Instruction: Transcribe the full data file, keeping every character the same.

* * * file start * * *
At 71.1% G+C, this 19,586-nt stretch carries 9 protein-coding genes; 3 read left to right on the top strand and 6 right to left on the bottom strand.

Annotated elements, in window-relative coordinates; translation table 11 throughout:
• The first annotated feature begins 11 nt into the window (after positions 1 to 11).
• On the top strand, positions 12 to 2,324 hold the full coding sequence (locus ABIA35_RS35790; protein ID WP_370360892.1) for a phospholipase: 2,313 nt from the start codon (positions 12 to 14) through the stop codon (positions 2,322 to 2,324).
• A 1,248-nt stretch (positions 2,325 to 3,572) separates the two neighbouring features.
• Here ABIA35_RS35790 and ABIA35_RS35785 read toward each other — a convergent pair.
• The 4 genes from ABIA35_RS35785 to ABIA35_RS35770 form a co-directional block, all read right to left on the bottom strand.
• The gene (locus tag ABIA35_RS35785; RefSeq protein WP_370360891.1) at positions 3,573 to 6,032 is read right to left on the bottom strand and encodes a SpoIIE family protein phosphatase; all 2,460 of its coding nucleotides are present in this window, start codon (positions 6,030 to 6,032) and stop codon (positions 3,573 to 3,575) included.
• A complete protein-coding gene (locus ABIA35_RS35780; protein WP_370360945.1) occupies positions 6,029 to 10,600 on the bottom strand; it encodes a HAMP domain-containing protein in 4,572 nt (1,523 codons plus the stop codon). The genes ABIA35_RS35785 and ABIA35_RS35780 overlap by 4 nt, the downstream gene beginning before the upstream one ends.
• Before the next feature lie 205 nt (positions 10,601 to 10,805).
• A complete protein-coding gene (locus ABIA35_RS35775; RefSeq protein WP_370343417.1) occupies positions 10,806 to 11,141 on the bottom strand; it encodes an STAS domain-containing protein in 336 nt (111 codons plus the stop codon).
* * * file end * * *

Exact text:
At 71.1% G+C, this 19,586-nt stretch carries 9 protein-coding genes; 3 read left to right on the top strand and 6 right to left on the bottom strand.

Annotated elements, in window-relative coordinates; translation table 11 throughout:
• The first annotated feature begins 11 nt into the window (after positions 1 to 11).
• On the top strand, positions 12 to 2,324 hold the full coding sequence (locus ABIA35_RS35790; protein ID WP_370360892.1) for a phospholipase: 2,313 nt from the start codon (positions 12 to 14) through the stop codon (positions 2,322 to 2,324).
• A 1,248-nt stretch (positions 2,325 to 3,572) separates the two neighbouring features.
• Here ABIA35_RS35790 and ABIA35_RS35785 read toward each other — a convergent pair.
• The 4 genes from ABIA35_RS35785 to ABIA35_RS35770 form a co-directional block, all read right to left on the bottom strand.
• The gene (locus tag ABIA35_RS35785; RefSeq protein WP_370360891.1) at positions 3,573 to 6,032 is read right to left on the bottom strand and encodes a SpoIIE family protein phosphatase; all 2,460 of its coding nucleotides are present in this window, start codon (positions 6,030 to 6,032) and stop codon (positions 3,573 to 3,575) included.
• A complete protein-coding gene (locus ABIA35_RS35780; protein WP_370360945.1) occupies positions 6,029 to 10,600 on the bottom strand; it encodes a HAMP domain-containing protein in 4,572 nt (1,523 codons plus the stop codon). The genes ABIA35_RS35785 and ABIA35_RS35780 overlap by 4 nt, the downstream gene beginning before the upstream one ends.
• Before the next feature lie 205 nt (positions 10,601 to 10,805).
• A complete protein-coding gene (locus ABIA35_RS35775; RefSeq protein WP_370343417.1) occupies positions 10,806 to 11,141 on the bottom strand; it encodes an STAS domain-containing protein in 336 nt (111 codons plus the stop codon).